I love riding the metro. I have no idea where it comes from, but I just enjoy it. Rode my first train in Chicago in year 2007 and it’s been love ever since, I think. It’s a big part of “the city life” because it’s a main way to have access to everywhere, easily avoiding the horrible traffic that has become of the cities.
There’s also something about thinking back to the days of travel where mainly did by train. Again, I wasn’t “in” those days but I think back on them like I was. It’s sometimes like I pause my life and daydream about being on a train, reading and writing with twelve more hours to go until I reach the destination. It’s just something else I feel.
In addition: It’s kind of ironic that the beginning/ending main stop for us was the Vienna metro stop. Every time I hear “Vienna” I think Austria, Mozart and the 1700s. Why else is this ironic? Because I often think about being in one of the big cities (Philly or DC) when it’s snowing and riding throughout the city in a horse and carriage. The horse and carriage also reminds me of Vienna. I know this has nothing to do with metro trains – but, since we were already on the subject of a form of travel…
Saturday, May 1st, 2010
Dear Anne Frank ,
People watching on the metro is amazing. Everyone should try it at least once.
There was this younger girl on our first ride that looked like she had walked out of “In the Heights” musical. Out of the corner of my I could see her twirling her hair and lip singing, possibly to something she was looking over in the pamphlet in her hand.
There was this Asian couple that shared ear-buds to an iPod. They reminded me of the Asian couple on “Secret Life of the American Teenager”. I wondered if they were the clone couple.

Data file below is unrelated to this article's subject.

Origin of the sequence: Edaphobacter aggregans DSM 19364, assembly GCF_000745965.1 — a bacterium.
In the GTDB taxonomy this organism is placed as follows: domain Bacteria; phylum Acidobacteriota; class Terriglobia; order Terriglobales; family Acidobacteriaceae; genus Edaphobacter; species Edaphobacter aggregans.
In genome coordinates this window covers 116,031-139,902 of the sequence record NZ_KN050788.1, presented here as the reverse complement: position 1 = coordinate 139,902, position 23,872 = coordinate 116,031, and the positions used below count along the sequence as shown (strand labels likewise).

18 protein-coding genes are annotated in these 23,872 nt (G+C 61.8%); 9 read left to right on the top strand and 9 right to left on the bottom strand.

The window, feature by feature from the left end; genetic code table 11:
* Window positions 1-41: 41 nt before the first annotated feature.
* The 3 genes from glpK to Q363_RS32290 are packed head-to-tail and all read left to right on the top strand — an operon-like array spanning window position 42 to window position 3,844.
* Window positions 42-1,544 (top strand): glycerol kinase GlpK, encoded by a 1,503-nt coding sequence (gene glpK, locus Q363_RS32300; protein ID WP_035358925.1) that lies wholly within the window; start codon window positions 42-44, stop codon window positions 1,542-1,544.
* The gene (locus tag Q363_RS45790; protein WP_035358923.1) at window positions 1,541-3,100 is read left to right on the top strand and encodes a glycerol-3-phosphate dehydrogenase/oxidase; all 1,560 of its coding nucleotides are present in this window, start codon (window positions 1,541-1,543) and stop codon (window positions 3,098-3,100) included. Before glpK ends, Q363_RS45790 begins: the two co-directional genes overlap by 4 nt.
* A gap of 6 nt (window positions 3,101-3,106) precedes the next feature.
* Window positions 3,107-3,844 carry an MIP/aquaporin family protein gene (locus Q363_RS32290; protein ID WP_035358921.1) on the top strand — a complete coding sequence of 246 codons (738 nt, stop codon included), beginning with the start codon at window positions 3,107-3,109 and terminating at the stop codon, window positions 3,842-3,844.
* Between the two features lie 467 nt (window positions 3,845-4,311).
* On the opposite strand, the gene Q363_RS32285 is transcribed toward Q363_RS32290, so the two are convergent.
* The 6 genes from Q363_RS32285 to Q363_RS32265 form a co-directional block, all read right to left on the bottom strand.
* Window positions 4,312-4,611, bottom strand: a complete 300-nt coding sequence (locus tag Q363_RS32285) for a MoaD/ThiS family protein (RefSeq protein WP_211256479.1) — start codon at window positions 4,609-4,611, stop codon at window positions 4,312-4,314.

When the metro was packed, there was this 40ish year old guy dressed really nice standing up in the center in front of us. He looked important and I wondered if he was. He looked mighty familiar.
On one of the rides, when it was our turn to stand up because it was full, we stood behind this guy that was working on his Mac. He was probably a student. He had closed out of one of his programs and I almost died seeing his desktop all a mess with icons everywhere, even worse than mine.
We also stood by this African American woman that had a broken arm. She had three kids, two sitting with her and one across the way. The little girl was wanting to sleep and she kept yelling at her, telling her not to sleep on the metro. I can imagine with that small of kids, it’d be nerve wrecking to have on the metro with that many people, let alone by herself.
On the last ride back, there was this mother with three kids and a grandmother. I wondered what their story was because they seemed like odd folks, but generally happy and friendly. I wondered if their dad was in their lives by the way the boy was sort of acting up. They also had disposable cameras. Who uses those anymore? I thought disposable cameras were extinct by now!